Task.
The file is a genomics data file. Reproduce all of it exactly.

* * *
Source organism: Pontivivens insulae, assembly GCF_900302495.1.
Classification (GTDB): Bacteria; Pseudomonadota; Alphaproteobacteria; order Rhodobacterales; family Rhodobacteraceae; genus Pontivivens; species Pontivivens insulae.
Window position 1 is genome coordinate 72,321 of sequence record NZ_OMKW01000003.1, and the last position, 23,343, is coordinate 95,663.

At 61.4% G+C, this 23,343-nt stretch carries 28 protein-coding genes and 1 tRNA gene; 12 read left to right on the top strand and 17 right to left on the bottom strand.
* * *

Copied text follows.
Source organism: Pontivivens insulae, assembly GCF_900302495.1.
Classification (GTDB): Bacteria; Pseudomonadota; Alphaproteobacteria; order Rhodobacterales; family Rhodobacteraceae; genus Pontivivens; species Pontivivens insulae.
Window position 1 is genome coordinate 72,321 of sequence record NZ_OMKW01000003.1, and the last position, 23,343, is coordinate 95,663.

At 61.4% G+C, this 23,343-nt stretch carries 28 protein-coding genes and 1 tRNA gene; 12 read left to right on the top strand and 17 right to left on the bottom strand.